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Will Harry Reid shut down the government to save Obamacare?

Sen. Harry Reid, D-Nev., speaks to members of the media on Capitol Hill last week. (Alex Wong/Getty Images)

If Senate Majority Leader Harry Reid rejects the third iteration of the continuing resolution sent to him by the House on Saturday, the Nevada Democrat will oblige his caucus to stand in support of the ruinous medical device tax they overwhelmingly voted to repeal on March 20 of this year.

If Reid adopts his boss' "no negotiations with non-terrorists" stance, Reid will also force his Democratic colleagues to slam military men and women and their families — right down to the toddlers and the newborns — with punishing pay lapses and facilities closures.

If Reid refuses to see what everyone else sees -- the 1000-car pile-up that is Obamacare is in desperate need of at least a year's delay if the very basics are to operate -- then he can force the government to shut down.

But it will be Reid and fellow Democrats like Alaska's Mark Begich, Arkansas' Mark Pryor, Colorado's Mark Udall, Louisiana's Mary Landrieu, New Hampshire's Jeanne Shaheen and North Carolina's Kay Hagan who will be responsible for shuttering the government, keeping the hated and job-destroying medical device tax in place, displaying indifference to the chaos in the roll-out of the exemption-riddled Obamacare and, more than anything else, screwing the men and women in uniform and their families.

Those families have sacrificed the most for the longest since 9/11, and now the president and Senate Democrats think it fair game to put a hold on their pay and benefits in order to buck up a melting snowman of a president.

So Reid will close the government, and do so on the president's orders. This isn't 1995, when news from the Capitol was tightly orchestrated by the Big Three networks, plus CNN, the weeklies and a handful of prestige papers.

The details of the GOP's very reasonable counter-counter-offer were circulating across the country before the Indians had locked up a post-season game on Saturday.

Networks were carrying sports, but the Washington Examiner's Byron York, Robert Costa of National Review and a score of other veterans of the hallways of the Hill had snooped out the details and there was general agreement it was a good and indeed even a crafty offer.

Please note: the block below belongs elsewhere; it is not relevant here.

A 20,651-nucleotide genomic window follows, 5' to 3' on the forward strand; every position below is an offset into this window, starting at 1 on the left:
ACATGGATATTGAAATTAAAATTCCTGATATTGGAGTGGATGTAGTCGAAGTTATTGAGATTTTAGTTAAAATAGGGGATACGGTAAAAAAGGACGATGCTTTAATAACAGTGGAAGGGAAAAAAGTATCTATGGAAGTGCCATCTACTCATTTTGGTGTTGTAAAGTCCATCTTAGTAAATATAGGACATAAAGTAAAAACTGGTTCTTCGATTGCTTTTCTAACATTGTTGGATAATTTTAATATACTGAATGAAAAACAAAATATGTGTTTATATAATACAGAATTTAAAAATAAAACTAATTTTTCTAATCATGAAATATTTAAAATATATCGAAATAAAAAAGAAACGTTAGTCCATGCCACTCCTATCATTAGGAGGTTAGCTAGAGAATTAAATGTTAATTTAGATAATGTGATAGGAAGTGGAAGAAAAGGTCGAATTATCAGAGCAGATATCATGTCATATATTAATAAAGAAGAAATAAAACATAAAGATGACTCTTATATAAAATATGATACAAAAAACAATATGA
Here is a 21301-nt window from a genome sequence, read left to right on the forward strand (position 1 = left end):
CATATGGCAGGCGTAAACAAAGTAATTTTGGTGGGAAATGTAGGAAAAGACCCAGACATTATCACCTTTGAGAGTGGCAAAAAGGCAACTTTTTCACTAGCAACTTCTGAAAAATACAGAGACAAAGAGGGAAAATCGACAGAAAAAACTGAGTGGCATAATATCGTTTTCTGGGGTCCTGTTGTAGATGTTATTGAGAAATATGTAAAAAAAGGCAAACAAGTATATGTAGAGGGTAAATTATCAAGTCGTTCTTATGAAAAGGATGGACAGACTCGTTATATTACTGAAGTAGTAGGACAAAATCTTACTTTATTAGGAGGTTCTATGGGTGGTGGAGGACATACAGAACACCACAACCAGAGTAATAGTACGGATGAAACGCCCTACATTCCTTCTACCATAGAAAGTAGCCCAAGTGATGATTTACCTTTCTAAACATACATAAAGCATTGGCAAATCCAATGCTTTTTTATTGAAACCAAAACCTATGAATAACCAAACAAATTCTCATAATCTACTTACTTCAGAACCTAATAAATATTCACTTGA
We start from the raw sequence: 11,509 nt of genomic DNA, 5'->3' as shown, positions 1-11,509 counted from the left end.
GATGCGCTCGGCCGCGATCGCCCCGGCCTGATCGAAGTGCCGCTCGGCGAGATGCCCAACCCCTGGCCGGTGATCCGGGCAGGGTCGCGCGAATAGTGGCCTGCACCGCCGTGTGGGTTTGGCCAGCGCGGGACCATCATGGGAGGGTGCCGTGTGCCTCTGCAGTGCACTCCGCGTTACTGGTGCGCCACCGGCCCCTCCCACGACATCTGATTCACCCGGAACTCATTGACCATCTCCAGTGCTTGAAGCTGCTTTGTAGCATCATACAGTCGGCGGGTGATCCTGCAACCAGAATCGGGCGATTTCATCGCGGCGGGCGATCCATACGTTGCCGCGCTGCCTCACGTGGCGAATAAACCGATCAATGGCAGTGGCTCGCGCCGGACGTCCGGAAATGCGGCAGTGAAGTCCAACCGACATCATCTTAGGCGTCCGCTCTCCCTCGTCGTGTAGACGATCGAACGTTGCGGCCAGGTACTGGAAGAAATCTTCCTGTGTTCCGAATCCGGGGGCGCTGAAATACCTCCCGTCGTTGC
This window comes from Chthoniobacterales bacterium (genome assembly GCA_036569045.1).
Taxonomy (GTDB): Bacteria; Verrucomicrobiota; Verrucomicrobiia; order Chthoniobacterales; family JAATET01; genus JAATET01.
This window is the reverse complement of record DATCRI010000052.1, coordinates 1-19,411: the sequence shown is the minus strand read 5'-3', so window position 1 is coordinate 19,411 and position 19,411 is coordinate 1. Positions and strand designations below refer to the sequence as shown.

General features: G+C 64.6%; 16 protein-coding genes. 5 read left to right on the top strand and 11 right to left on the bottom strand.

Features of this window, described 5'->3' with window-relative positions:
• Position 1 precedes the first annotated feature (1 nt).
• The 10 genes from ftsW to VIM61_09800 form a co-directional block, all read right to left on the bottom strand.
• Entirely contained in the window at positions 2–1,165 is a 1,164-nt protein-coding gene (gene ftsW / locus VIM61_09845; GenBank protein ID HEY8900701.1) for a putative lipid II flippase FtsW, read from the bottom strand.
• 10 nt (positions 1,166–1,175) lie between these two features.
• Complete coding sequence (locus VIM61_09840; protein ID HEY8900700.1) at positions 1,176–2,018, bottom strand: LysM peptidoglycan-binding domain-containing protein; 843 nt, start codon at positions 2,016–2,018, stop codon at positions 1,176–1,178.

It was a good offer because it took care of the troops, ended a job-killing tax, and punted on the ultimate fate of Obamacare, the nightmare that is eating the president's popularity.

Going into Saturday's meetings, there were whispers of the end of Boehner, who has been down for the count more often than Boardwalk Empire's Nucky Thompson, but the son of the bar keep served up exactly the right mix and carried the caucus with him.

If Reid were to send back the CR with just the repeal of the tax (the military taken care of via separate action), Boehner could take that as yet another partial unwinding of the tapestry of errors that is Obamacare.

Some would grumble, but everyone on the GOP side would have at least a part of a trophy.

And the Democrats would have to defend the Titanic their skipper told us all again this past week was the best ship ever set sail, even after many icebergs, even after a drop to 43% in Gallup.

The president's off to dance with the Iranians after doing that so successfully with the Syrians and the Egyptians, so what's not to believe about his predictions.

Democratic staffers are circulating their resumes and their bosses are pondering life after the Senate. If they could just stop the bleeding ... if they could just get a one year delay until after the next election ... if they could just get a new leader or president.

HUGH HEWITT, a Washington Examiner columnist, is a law professor at Chapman University Law School and a nationally syndicated radio show host who blogs daily at HughHewitt.com.